We’re all used to seeing the big Caterpillar industrial machines featuring the word CAT. The CAT mark has been easily recognizable at any construction site throughout America for decades. Because of the brand’s popularity, Caterpillar expanded its use of the CAT mark to include apparel, headwear, bags, and other accessories. Caterpillar sells its clothing through its website and prominent retailers such as Amazon, JCPenney, and Sears. Its products have been featured on national television programs, newspaper and magazine articles, online publications, and fashion and lifestyle publications. However, CAT may have some competition.
Photo by Sindy Süßengut, licensed
A trademark is “a word, phrase, symbol, and/or design that identifies and distinguishes the source of the goods of one party from those of the others.” In other words, the trademark indicates that the goods/services come from a specific source. A valid trademark is used on goods/services in commerce, and it is distinctive in that it identifies the source of the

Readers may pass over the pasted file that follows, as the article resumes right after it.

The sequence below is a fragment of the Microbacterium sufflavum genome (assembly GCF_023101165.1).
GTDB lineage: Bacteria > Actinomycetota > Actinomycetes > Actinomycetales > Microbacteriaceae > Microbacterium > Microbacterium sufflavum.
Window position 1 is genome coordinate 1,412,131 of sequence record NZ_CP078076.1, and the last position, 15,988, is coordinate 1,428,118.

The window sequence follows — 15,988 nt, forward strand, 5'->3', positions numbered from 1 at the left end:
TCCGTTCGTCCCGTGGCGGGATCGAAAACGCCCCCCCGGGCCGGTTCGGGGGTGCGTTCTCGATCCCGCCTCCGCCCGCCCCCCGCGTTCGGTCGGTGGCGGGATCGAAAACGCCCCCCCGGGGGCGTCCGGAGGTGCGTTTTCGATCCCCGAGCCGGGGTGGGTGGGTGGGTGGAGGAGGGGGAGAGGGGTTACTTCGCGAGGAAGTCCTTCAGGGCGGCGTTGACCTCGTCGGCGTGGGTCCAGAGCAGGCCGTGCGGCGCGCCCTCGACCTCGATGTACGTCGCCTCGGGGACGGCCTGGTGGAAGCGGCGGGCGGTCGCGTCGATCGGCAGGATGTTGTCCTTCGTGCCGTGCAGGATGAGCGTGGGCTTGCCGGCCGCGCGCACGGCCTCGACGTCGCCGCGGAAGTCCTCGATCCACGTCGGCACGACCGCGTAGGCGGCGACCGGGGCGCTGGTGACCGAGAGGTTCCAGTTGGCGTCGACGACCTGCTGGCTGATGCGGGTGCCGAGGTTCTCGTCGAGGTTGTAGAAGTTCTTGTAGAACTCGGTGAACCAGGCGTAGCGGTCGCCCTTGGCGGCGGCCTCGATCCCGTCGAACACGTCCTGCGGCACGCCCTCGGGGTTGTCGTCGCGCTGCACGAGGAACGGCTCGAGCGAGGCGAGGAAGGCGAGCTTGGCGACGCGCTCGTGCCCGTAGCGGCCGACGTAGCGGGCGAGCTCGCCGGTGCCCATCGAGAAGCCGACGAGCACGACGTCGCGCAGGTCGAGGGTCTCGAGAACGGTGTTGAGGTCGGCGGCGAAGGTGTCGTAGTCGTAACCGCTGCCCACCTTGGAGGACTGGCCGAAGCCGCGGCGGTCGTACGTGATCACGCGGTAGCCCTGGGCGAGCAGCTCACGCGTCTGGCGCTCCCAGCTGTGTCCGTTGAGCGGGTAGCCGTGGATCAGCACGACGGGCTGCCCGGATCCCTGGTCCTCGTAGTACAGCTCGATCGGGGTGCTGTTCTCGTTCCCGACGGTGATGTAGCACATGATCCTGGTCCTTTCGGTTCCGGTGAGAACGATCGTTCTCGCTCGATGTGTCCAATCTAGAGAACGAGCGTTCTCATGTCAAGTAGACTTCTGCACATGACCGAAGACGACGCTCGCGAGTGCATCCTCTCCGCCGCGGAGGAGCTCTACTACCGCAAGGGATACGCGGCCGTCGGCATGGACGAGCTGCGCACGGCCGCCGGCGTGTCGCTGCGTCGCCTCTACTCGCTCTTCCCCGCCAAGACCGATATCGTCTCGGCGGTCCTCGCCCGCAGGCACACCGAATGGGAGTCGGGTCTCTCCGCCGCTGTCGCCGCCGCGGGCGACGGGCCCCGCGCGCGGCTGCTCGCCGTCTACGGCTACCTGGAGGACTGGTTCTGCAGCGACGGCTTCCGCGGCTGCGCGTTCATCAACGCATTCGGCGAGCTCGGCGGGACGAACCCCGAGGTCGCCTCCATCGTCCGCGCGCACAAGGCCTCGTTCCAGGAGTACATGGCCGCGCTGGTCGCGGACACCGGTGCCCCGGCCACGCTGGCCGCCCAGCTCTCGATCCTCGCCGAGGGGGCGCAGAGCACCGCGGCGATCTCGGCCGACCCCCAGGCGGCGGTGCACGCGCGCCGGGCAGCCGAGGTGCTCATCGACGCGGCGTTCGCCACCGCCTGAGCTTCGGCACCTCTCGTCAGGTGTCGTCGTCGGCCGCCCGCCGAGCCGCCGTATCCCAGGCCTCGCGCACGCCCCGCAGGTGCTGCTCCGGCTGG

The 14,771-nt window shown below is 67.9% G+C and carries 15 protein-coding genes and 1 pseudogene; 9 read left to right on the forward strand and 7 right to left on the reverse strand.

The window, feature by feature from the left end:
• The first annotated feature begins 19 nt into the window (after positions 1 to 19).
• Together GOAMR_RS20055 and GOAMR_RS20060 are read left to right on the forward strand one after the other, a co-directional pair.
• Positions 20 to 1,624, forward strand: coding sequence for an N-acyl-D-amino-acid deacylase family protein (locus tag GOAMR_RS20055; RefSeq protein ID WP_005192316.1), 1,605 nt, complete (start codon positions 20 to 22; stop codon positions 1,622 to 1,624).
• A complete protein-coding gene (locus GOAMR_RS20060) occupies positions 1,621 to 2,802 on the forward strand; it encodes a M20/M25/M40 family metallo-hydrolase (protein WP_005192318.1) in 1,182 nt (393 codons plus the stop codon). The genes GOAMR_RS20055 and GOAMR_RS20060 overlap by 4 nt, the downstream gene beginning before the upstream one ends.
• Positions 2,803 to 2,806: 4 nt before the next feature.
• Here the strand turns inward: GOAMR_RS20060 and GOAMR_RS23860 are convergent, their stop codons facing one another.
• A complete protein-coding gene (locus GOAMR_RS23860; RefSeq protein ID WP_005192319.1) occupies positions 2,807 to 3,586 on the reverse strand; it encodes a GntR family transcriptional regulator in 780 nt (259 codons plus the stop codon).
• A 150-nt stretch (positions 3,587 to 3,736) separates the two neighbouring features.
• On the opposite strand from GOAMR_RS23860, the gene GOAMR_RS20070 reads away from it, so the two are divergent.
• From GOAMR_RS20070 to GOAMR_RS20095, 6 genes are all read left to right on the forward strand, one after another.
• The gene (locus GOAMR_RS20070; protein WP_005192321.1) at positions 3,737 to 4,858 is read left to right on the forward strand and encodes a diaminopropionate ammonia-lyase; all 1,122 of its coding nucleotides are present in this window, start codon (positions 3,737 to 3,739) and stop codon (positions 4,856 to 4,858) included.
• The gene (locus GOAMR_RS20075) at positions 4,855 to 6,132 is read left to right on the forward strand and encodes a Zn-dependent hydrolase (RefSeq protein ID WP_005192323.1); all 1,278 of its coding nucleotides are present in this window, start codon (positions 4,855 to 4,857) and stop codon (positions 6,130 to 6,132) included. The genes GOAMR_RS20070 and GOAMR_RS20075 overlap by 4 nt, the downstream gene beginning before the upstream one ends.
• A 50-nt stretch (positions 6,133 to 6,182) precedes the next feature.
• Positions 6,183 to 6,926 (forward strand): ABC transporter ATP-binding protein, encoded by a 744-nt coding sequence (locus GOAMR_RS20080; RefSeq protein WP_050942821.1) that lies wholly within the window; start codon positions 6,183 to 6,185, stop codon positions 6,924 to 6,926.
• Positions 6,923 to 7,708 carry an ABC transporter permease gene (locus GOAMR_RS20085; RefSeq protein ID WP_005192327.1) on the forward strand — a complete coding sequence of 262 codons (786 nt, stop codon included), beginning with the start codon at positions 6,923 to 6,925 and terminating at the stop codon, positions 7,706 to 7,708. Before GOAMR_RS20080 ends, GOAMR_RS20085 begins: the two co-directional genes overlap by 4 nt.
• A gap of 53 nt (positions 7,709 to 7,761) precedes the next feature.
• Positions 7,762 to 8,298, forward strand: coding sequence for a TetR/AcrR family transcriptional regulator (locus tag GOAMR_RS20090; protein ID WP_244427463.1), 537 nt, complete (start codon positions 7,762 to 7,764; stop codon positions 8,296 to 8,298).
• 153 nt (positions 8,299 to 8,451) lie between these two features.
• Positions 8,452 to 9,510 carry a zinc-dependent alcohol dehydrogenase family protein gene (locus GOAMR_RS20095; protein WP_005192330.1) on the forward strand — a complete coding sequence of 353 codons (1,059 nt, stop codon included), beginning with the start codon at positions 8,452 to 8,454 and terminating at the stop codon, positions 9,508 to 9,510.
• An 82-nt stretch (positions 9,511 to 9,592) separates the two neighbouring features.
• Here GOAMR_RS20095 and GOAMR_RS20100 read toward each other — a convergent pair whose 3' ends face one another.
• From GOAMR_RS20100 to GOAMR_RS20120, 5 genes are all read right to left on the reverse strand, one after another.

On October 9, 2012, Puma obtained a federal registration for its mark, PROCAT, which covers clothing, footwear, and headgear. Registering PROCAT grants Puma the right to use the mark in all 50 states and provides public notice that Puma is the mark owner. Because registration proves ownership, if Puma wants to bring a trademark infringement case to federal court, it wouldn’t need further evidence to establish validity.
On October 6, 2017, Caterpillar, Inc. submitted to its petition to cancel Puma’s registration for the mark PROCAT for footwear and headbands. A cancellation petition can be filed at any time. It allows one party to challenge a trademark because a registered mark is likely to be confused with another party’s mark, the registrant could have obtained the mark fraudulently, the mark is generic, or the registrant is no longer using its mark.